3. 3. A.V.V.S.Swamy, K. Syamala Devi / International Journal of Engineering Research and Applications (IJERA) ISSN: 2248-9622 Vol. 2, Issue 4, July-August 2012, pp.262-265concentration. The increased percentage removal was Table 3.2. Comparison among the three Activatedmarginal between 10 and 15mg/l (Table 3.1.3). Carbons Table 3.1.3. Saw Dust Carbon (SDC): Initial Concentrations of PhenolsInitial Final % PhenolicConcentration Concentration Compounds Actof Phenols of Phenols Removed iva2 1.48 31 ted4 2.32 42 Car6 2.46 59 bo n 2 4 6 8 10 15 208 2.68 66.5 Ty pe10 2.7 71.015 3.98 73.5 Final20 4.4 78 Phen 1.64 2.70 3.60 4.16 4.70 6.30 7.20 olic Conc RH s3.2.Comparison among the three activated carbons:Among the three activated carbons of biological origin, C %the saw dust carbon has shown high efficiency of the Phenremoval of phenolics compounds. The highest percentage ols 18.0 32.5 40.0 44.8 53.0 58.0 64.0removals from lowest to highest concentrations were Remexhibited by the saw dust carbon without exception. The ovedremoval efficiencies of SDC was 31% (the lowest) for 2 Finalmg/l concentration and the highest was 78% for 20 mg/l of Phenphenol concentration. At all the concentrations of phenolic olic 1.6 2.40 2.94 3.68 4.00 5.55 6.80compounds, all the sorption agents used have shown Concincreased removal efficiency with increasing s Cconcentrations. However, the increase of removal did not % Wfollow any systematic trend or consistency. For eg. The Phen Cpercentage removal was doubled from 2 to 4 mg/l in CWC ols 20.0 40.0 51.0 54.0 60.0 63.0 66.0and it was only 11% for SDC (Table 3.2). The increase of Rempercentage removal gradually decreased with increasing ovedconcentrations starting from 6 mg/l to 20 mg/l for all the Finalbiosorbents. Phen olic 1.48 2.32 2.46 2.68 2.70 3.98 4.40 Conc SD s C % Phen ols 31.0 42.0 59.0 66.5 71.0 73.5 78.0 Rem oved 264 | P a g e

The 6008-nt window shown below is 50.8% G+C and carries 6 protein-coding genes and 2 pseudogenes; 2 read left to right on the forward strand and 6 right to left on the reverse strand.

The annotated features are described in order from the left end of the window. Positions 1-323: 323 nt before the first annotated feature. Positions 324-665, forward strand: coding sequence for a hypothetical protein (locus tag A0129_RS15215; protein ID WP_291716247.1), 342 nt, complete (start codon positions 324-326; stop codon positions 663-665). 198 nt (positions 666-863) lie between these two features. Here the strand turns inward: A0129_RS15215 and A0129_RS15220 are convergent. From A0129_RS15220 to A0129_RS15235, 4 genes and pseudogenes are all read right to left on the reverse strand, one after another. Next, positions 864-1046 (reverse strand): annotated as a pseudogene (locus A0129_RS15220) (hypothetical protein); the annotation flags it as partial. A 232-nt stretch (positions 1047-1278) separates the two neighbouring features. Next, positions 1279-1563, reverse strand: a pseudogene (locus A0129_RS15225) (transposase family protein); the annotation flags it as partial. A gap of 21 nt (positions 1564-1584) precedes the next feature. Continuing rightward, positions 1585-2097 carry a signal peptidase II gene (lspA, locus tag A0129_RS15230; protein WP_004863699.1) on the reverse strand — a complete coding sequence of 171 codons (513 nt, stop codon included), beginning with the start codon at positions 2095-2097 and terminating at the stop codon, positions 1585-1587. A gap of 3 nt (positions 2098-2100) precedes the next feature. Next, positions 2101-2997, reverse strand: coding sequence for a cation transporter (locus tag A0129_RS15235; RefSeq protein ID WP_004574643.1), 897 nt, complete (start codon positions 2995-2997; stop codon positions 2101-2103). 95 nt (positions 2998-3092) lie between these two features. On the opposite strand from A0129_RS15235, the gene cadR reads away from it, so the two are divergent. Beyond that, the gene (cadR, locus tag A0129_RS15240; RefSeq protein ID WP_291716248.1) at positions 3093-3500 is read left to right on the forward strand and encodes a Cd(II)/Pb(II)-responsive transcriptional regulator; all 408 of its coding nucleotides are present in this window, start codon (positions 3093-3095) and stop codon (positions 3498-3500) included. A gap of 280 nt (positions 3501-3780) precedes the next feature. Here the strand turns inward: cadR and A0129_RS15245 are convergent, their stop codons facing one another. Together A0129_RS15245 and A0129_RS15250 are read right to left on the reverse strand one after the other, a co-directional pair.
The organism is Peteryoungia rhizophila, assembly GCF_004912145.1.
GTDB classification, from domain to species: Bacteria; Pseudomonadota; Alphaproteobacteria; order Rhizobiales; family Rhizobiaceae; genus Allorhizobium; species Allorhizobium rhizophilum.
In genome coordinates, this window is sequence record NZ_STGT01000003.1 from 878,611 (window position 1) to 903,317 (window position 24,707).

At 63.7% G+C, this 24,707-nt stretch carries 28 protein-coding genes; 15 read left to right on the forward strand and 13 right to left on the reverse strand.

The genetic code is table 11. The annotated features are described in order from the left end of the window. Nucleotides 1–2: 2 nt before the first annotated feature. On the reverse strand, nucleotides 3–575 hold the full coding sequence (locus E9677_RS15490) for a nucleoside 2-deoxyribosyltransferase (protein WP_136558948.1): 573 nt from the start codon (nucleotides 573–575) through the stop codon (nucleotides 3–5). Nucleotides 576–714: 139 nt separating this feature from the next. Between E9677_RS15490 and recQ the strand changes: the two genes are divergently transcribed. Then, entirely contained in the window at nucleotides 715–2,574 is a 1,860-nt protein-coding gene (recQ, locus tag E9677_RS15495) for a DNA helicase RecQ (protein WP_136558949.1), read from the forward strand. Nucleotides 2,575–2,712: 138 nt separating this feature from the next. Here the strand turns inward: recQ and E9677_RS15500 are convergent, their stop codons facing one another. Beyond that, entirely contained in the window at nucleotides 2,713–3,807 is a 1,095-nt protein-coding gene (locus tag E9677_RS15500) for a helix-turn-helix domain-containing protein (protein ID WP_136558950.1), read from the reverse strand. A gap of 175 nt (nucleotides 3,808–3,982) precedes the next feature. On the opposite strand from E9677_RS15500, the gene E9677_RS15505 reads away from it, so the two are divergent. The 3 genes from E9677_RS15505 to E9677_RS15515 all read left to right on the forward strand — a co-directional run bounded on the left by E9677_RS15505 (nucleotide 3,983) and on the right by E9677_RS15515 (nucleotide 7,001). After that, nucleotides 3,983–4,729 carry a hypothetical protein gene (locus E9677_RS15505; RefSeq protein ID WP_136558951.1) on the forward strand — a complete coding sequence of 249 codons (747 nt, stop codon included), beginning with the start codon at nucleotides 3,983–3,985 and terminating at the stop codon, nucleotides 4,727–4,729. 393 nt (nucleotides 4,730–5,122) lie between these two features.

4. 4. A.V.V.S.Swamy, K. Syamala Devi / International Journal of Engineering Research and Applications (IJERA) ISSN: 2248-9622 Vol. 2, Issue 4, July-August 2012, pp.262-265Many studies revealed that the concentration of phenoliccompounds in the sewage ranged between 8 -10 mg/l. The 7. NEERI, Water & Waste Water Analysis, Nagpur,use of granular activated carbon was not economically 1988.feasible for municipal corporations. Alternatives forconventional activated carbon have been on such for 8. Nobutuda kimura and Kensuke Eurukawa. (1995).several decades. The present study assumes importance as Bio – chemistry and Genetics of PCBthe SDC has reduced the phenolic concentrations to 2.68 metabolisms. J. Environmental Healthand 2.7 from 8 and 10 mg/l, respectively. Even the higher Perspectivs. 103 (5): 21 – 23.concentrations such as 15 and 20 mg/l were brought downto 3.98 and 4.4 mg/l, respectively. The SDC is easily 9. Pande S.P. Thacker. N.P. and Titus. A. (2002).available in all towns and cities. It is easy to regenerate the Polychlorinated Biphenyls in a landfill site. J.used SDC. It is highly effective at pH 6, and achieves Indian Association of for Environmentalhighest percent removal in lowest equilibration time. Management. 29 (2): 66-70. 10. Sharma, B.K. (1994). Industrial Chemistry. GoelREFERENCES Publishing House Meerut, (U.P), p.716. 1. Bemis, C. and Seegal, F. 1999. PCB’s and MeHg 11. Singh. P. and D. Singh. 1999. Phenol removal act synergistically to reduce Rat Brain Dopamine efficiency of granular activated carbon and content in vitro. Ibid, 107 (11): 879-885. different soils by addition of activated sludge. J. Industrial Pollution Control. 15 (1): 43-50. 2. Deborah C. Rice 1995. Neurotoxicity of PbCH3Hg and PCB’s in relation to Great lakes. Ibid, 103 (9): 12. Singh, D.K. and B. Srivastava. 2000. Removal of 71-87. some phenols by activated carbon developed from used tealeaves. J. Industrial Pollution Control. 16 3. Gunindranath Chowdary and Krishna G. (1): 19- 30. Bhattacharya. 2002. Removal of Phenol and 2 Chloro phenol from water by adsorption on 13. Singh, D.K. and B. Srivasthava 2002. Removal of activated carbons made from wastes. 2nd National phenols from waste water using non-conventional Seminar on Environmental Awareness, Education adsorbents. 2nd and Management for Sustaibavle Rural Natonal Seminar on Environmental Awareness Development (NSERD-II), P.10. Education and Management for Sustainable Rural Development. 4. Kavitha G.V. and Bebbi Sk.K. 2001. (NSERD-II), P.No:17. Biodegradation of phenol in a Packed Bed Reactor. National Symposium on Environmental 14. Thakur. P, Chitralekha, D. and M.K.N. Yenkie. Strategies and Action Plans. p.8. 2002. Adsorption of phenol from its aqueous solution on synthetic resins. 2nd National Seminar 5. King C. Joan., David A. Damassa., Mary K. on Environmental Awareness, Education and Murray and Ana M. Soto. 2001. Perinatal Management for Sustainable Rural Development exposure to low doses of Bisphenol – A affects (NSERD-II). p.30. body weight, patterns of Estrous cycles and plasma LH levels. J. Environ. Health 15. Tryphons Halen. 1995. Immuno toxicity of PCB’s Perspectives. 109, (7): 675. in relation to Geat Lakes. J. Environmental Health 6. Krishnaiah Abburi. 2002. Removal of Phenol and Perspectives. 103 (9): 35-46. P-Chlorophenol from their single and bio-solute aqueous solutions through adsorption on amberlite 16. Tyagi, R.D., Tran, F.T. and Chowdhary, A.K. XAD-16 Resin. 2nd National Seminar on 1993. Biodegradation of Petroleum Refinery Environmental Awareness, Education and wastewater in a modified Rotating, Biological Management for Sustainable Rural Development Contactor with polyurethane foam attached to (NSERD-II), P: 51. Disks. Water Research. 27: 91-99. 265 | P a g e